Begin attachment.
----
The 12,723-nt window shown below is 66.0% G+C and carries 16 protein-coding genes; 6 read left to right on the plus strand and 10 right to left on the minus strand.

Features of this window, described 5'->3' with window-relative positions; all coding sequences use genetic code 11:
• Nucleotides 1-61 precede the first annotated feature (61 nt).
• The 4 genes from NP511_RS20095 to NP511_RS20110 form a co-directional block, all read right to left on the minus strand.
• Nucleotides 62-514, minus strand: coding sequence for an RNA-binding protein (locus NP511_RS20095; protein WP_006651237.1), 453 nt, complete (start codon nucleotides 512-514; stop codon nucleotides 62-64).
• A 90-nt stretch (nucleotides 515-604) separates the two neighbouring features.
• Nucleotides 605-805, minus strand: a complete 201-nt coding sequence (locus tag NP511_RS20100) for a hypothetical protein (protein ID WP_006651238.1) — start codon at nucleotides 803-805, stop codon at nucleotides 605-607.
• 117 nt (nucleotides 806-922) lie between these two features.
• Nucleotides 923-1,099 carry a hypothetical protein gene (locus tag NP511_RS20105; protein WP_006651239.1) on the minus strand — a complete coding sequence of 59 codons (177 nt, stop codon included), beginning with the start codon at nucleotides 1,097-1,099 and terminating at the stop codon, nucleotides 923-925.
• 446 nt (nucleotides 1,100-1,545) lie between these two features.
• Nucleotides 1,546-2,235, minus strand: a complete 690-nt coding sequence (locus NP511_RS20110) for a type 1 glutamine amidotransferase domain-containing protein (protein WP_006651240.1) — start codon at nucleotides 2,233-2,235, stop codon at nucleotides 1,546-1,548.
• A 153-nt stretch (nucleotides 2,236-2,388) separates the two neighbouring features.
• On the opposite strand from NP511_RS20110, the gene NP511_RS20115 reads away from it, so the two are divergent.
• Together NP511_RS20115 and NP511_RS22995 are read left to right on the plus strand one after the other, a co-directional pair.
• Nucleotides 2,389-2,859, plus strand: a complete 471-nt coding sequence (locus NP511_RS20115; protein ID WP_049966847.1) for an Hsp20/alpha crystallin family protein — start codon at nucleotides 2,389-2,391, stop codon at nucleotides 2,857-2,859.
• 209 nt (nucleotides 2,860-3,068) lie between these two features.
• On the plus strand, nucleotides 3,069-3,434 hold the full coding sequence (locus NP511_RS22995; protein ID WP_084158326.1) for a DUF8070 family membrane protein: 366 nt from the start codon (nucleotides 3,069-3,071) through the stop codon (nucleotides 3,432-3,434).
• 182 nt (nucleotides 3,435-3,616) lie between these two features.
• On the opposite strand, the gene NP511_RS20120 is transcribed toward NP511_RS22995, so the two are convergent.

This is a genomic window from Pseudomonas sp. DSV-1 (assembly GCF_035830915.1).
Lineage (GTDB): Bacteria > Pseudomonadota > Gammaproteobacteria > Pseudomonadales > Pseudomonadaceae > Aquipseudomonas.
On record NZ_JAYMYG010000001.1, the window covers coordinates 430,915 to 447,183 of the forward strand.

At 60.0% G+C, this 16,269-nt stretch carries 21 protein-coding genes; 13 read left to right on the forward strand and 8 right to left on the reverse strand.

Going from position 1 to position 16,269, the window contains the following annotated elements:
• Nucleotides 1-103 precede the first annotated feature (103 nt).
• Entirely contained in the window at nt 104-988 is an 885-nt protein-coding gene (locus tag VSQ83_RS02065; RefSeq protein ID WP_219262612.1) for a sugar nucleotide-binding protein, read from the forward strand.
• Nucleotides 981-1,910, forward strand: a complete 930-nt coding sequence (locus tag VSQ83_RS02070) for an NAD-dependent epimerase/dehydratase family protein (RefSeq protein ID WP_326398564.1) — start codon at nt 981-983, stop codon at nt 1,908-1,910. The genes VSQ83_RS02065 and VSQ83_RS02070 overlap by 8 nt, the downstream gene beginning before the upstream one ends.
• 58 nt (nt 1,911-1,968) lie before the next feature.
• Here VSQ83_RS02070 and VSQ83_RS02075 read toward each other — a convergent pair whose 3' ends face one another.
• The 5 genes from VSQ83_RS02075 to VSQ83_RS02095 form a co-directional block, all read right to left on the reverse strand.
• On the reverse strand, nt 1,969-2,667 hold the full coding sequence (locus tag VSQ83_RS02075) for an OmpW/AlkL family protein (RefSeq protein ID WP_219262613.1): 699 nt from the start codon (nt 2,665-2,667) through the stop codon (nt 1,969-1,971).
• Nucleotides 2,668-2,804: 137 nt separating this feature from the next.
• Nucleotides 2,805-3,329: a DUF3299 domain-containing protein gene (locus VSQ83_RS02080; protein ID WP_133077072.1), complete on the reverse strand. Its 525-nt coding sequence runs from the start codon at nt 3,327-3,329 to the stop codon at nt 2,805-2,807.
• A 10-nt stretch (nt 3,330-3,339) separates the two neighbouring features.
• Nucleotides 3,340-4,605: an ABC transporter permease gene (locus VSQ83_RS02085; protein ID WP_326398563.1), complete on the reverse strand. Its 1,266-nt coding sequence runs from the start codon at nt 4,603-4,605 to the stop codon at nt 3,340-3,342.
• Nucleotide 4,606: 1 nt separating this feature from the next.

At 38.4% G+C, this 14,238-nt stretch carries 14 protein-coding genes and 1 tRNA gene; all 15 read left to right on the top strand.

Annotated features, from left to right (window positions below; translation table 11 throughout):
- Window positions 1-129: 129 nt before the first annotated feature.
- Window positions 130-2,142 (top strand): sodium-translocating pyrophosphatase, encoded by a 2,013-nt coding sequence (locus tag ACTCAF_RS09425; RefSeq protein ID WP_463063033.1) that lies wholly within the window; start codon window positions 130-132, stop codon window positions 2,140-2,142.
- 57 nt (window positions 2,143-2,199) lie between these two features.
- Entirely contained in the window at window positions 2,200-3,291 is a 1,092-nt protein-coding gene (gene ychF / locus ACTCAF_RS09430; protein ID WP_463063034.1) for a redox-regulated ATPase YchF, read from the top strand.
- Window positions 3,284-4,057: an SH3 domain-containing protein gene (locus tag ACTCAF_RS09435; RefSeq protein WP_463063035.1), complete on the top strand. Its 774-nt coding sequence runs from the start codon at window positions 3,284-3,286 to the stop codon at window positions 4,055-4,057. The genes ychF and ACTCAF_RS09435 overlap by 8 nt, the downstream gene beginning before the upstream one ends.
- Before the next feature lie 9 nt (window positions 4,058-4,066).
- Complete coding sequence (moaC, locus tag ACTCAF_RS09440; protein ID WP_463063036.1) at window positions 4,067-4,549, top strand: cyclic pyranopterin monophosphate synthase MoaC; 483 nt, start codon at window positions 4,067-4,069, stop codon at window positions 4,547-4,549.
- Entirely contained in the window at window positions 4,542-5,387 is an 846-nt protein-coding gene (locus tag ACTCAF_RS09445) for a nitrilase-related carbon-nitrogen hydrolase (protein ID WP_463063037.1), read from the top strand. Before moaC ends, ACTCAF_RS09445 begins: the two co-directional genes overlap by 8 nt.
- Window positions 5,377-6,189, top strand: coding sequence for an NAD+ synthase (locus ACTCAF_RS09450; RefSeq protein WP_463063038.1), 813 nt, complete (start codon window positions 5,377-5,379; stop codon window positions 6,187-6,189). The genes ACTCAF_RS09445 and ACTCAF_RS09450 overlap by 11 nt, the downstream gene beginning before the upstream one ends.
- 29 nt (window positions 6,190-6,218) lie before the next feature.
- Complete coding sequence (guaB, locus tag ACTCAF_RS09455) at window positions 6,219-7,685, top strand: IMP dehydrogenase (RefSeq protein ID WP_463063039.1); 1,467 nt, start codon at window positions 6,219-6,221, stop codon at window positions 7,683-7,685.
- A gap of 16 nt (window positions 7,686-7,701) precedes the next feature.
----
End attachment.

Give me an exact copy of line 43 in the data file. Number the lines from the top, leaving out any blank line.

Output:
- Window positions 3,284-4,057: an SH3 domain-containing protein gene (locus tag ACTCAF_RS09435; RefSeq protein WP_463063035.1), complete on the top strand. Its 774-nt coding sequence runs from the start codon at window positions 3,284-3,286 to the stop codon at window positions 4,055-4,057. The genes ychF and ACTCAF_RS09435 overlap by 8 nt, the downstream gene beginning before the upstream one ends.